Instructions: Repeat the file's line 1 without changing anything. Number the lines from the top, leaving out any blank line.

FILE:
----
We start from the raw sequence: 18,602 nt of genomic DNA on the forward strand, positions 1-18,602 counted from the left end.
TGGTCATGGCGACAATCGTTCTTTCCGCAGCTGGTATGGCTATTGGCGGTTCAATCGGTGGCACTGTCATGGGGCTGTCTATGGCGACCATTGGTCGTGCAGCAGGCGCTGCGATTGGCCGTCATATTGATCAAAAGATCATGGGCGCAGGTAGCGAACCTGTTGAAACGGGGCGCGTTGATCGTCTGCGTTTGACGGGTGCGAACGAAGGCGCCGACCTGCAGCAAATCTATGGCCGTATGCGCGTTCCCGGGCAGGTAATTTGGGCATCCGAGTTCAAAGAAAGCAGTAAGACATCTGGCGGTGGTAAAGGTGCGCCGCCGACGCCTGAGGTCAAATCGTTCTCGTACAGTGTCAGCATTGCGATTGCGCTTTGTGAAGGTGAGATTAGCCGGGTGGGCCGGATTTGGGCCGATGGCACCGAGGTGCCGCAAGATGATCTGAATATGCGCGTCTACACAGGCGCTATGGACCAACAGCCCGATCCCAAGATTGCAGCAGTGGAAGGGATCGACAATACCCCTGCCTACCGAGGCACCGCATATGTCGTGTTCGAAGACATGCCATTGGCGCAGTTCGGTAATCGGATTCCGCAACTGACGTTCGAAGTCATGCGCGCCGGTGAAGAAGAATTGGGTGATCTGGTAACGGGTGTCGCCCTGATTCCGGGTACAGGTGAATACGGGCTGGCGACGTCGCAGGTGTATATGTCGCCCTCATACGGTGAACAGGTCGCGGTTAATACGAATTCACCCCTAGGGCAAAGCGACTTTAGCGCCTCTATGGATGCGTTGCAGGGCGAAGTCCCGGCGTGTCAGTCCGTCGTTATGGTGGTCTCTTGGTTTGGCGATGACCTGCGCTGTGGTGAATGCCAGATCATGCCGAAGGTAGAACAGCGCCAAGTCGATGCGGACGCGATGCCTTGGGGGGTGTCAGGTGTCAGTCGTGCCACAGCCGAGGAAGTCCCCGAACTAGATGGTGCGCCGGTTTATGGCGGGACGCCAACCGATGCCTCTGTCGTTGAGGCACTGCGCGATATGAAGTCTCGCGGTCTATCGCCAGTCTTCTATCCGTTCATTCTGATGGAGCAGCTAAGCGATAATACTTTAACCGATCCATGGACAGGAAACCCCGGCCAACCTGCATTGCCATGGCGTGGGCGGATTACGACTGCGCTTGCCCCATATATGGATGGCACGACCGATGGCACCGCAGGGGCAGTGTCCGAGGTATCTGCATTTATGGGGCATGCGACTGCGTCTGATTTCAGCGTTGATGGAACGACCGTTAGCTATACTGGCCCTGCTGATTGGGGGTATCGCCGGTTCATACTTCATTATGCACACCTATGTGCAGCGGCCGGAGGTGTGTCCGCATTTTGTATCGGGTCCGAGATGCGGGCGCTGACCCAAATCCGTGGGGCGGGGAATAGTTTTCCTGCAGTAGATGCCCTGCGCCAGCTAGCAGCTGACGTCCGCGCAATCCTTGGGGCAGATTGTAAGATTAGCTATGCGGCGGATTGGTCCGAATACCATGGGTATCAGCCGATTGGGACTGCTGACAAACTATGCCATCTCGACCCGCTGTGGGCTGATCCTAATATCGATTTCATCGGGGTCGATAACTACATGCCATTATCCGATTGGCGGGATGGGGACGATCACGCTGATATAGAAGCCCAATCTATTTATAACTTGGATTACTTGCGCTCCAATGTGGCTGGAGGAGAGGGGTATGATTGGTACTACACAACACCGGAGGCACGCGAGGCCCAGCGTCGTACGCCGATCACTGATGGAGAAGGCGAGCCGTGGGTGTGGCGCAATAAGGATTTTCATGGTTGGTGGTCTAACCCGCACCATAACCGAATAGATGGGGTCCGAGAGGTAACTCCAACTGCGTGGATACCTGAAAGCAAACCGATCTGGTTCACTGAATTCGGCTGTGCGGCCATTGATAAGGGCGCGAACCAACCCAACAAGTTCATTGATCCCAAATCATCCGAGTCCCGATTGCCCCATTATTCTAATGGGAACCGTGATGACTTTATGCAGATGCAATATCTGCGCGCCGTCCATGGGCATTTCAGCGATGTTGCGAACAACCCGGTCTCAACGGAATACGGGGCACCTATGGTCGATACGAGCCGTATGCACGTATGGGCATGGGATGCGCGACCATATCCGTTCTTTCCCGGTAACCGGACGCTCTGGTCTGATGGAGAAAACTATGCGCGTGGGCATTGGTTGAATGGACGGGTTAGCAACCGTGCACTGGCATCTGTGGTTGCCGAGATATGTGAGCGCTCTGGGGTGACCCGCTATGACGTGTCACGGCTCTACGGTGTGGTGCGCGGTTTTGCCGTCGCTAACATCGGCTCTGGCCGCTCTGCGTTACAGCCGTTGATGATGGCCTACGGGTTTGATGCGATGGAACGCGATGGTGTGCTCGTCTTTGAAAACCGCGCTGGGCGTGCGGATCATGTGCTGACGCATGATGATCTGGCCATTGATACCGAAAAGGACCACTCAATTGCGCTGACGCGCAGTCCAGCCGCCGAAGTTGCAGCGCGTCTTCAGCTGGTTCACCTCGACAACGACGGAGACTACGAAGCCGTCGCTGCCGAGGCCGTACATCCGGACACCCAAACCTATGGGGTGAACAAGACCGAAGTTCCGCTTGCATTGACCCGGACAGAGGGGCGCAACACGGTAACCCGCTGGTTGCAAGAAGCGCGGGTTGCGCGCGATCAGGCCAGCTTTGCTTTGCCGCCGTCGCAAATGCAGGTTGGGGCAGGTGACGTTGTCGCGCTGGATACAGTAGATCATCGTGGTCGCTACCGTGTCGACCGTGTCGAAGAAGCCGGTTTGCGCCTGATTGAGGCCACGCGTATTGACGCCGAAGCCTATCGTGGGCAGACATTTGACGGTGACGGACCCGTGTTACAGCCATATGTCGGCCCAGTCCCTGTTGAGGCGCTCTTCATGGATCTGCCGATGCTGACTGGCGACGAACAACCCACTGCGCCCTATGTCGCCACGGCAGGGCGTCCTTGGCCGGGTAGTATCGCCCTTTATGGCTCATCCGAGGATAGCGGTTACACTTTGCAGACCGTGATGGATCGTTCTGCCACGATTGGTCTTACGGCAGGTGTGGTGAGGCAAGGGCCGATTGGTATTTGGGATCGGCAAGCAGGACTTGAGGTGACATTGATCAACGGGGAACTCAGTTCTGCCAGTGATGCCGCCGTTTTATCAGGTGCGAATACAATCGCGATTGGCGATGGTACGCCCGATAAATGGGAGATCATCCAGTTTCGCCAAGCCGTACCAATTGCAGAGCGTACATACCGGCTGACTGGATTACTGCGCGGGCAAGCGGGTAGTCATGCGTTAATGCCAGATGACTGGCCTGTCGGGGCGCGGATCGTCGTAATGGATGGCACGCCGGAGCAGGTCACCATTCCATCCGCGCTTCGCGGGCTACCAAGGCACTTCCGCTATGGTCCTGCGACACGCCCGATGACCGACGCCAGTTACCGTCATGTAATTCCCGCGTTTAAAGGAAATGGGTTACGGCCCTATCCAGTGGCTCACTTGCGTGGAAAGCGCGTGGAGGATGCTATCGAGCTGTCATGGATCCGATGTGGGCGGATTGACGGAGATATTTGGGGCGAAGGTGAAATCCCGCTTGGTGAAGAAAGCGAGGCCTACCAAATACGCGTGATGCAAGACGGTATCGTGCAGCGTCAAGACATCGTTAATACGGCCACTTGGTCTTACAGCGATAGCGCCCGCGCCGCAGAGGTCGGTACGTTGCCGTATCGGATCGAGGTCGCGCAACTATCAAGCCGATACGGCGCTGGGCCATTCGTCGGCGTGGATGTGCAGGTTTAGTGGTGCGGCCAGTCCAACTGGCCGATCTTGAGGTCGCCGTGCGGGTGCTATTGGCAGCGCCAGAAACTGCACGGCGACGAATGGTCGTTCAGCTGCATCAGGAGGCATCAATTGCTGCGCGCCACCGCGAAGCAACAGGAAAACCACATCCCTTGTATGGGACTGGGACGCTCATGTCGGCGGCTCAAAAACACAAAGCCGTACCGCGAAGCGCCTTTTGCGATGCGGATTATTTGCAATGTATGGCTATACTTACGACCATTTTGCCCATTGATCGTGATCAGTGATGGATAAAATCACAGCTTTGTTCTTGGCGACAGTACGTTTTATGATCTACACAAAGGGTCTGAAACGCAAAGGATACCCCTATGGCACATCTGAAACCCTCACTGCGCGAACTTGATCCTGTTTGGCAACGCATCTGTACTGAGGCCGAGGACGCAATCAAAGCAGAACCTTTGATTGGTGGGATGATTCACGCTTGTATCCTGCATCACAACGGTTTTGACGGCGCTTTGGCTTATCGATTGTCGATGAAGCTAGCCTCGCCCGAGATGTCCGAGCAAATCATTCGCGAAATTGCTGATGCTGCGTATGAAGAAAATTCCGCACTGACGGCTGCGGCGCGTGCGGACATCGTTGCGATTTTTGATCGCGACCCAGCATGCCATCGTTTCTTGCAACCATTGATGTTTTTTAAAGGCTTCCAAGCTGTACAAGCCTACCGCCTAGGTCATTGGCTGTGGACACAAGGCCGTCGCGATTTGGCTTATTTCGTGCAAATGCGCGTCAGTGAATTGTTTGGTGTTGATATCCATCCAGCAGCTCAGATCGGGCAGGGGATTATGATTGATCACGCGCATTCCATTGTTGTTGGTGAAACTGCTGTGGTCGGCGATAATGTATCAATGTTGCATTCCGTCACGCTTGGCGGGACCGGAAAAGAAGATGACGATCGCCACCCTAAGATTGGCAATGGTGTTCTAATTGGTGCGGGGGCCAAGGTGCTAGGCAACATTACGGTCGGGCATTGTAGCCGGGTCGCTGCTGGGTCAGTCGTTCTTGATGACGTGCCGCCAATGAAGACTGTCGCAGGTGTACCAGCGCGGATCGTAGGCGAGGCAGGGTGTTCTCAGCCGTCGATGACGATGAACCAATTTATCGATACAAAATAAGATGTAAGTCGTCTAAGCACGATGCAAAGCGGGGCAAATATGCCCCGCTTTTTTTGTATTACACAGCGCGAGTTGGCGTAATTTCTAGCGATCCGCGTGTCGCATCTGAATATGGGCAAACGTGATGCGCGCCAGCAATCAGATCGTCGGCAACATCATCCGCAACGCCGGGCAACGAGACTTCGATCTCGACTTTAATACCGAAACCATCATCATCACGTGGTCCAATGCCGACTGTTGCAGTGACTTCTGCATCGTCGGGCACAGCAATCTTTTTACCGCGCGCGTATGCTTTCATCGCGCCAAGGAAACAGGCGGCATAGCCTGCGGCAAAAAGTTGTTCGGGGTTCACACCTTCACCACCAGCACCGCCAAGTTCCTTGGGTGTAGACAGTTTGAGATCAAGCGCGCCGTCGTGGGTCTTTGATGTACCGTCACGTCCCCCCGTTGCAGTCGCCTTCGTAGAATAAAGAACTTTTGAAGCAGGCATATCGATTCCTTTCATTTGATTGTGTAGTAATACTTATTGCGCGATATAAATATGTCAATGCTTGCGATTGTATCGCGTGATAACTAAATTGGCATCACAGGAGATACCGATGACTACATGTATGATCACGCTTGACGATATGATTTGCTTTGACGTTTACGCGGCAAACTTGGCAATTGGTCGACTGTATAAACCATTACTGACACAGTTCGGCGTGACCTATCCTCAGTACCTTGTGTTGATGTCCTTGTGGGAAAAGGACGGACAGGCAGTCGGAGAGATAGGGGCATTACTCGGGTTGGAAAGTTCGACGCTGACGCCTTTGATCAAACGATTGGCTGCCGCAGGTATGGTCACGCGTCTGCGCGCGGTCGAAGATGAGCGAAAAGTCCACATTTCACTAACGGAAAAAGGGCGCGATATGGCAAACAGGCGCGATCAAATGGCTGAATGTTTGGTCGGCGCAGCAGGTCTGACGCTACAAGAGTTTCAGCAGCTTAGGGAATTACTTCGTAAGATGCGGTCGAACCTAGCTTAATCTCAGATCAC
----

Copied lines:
We start from the raw sequence: 18,602 nt of genomic DNA on the forward strand, positions 1-18,602 counted from the left end.